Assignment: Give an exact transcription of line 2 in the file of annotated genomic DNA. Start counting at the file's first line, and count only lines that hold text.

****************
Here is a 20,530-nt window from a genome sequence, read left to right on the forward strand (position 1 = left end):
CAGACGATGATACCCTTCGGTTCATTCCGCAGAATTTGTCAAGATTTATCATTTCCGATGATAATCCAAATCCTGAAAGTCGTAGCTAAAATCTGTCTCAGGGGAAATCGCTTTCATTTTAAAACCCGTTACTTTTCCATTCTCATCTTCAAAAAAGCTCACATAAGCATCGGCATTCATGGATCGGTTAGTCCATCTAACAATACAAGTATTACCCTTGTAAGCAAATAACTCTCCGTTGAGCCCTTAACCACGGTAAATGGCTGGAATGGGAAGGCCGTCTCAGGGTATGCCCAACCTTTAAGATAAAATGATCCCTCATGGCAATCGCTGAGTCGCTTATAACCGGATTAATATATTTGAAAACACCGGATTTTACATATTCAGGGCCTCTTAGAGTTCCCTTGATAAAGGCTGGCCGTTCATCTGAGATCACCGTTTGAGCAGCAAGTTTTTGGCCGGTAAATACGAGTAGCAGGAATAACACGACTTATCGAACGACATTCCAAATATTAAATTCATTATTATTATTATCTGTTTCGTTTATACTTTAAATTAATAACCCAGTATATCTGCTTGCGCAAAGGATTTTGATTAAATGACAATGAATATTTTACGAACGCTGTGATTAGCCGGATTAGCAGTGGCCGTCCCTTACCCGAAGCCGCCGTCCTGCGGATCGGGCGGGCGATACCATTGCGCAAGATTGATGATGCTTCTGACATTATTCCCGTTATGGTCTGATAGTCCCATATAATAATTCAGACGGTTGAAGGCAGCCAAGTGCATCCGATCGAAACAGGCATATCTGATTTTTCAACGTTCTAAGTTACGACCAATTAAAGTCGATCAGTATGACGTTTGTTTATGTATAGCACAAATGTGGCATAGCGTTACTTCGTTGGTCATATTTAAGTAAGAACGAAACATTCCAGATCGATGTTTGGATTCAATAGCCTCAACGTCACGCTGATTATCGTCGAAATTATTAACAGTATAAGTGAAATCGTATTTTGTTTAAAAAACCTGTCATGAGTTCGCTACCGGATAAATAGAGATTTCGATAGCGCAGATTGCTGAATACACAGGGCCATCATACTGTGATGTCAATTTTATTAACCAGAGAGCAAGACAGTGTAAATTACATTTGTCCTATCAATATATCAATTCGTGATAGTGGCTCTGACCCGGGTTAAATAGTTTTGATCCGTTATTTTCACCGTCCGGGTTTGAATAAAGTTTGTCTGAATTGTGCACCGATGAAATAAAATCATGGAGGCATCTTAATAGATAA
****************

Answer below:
CAGACGATGATACCCTTCGGTTCATTCCGCAGAATTTGTCAAGATTTATCATTTCCGATGATAATCCAAATCCTGAAAGTCGTAGCTAAAATCTGTCTCAGGGGAAATCGCTTTCATTTTAAAACCCGTTACTTTTCCATTCTCATCTTCAAAAAAGCTCACATAAGCATCGGCATTCATGGATCGGTTAGTCCATCTAACAATACAAGTATTACCCTTGTAAGCAAATAACTCTCCGTTGAGCCCTTAACCACGGTAAATGGCTGGAATGGGAAGGCCGTCTCAGGGTATGCCCAACCTTTAAGATAAAATGATCCCTCATGGCAATCGCTGAGTCGCTTATAACCGGATTAATATATTTGAAAACACCGGATTTTACATATTCAGGGCCTCTTAGAGTTCCCTTGATAAAGGCTGGCCGTTCATCTGAGATCACCGTTTGAGCAGCAAGTTTTTGGCCGGTAAATACGAGTAGCAGGAATAACACGACTTATCGAACGACATTCCAAATATTAAATTCATTATTATTATTATCTGTTTCGTTTATACTTTAAATTAATAACCCAGTATATCTGCTTGCGCAAAGGATTTTGATTAAATGACAATGAATATTTTACGAACGCTGTGATTAGCCGGATTAGCAGTGGCCGTCCCTTACCCGAAGCCGCCGTCCTGCGGATCGGGCGGGCGATACCATTGCGCAAGATTGATGATGCTTCTGACATTATTCCCGTTATGGTCTGATAGTCCCATATAATAATTCAGACGGTTGAAGGCAGCCAAGTGCATCCGATCGAAACAGGCATATCTGATTTTTCAACGTTCTAAGTTACGACCAATTAAAGTCGATCAGTATGACGTTTGTTTATGTATAGCACAAATGTGGCATAGCGTTACTTCGTTGGTCATATTTAAGTAAGAACGAAACATTCCAGATCGATGTTTGGATTCAATAGCCTCAACGTCACGCTGATTATCGTCGAAATTATTAACAGTATAAGTGAAATCGTATTTTGTTTAAAAAACCTGTCATGAGTTCGCTACCGGATAAATAGAGATTTCGATAGCGCAGATTGCTGAATACACAGGGCCATCATACTGTGATGTCAATTTTATTAACCAGAGAGCAAGACAGTGTAAATTACATTTGTCCTATCAATATATCAATTCGTGATAGTGGCTCTGACCCGGGTTAAATAGTTTTGATCCGTTATTTTCACCGTCCGGGTTTGAATAAAGTTTGTCTGAATTGTGCACCGATGAAATAAAATCATGGAGGCATCTTAATAGATAA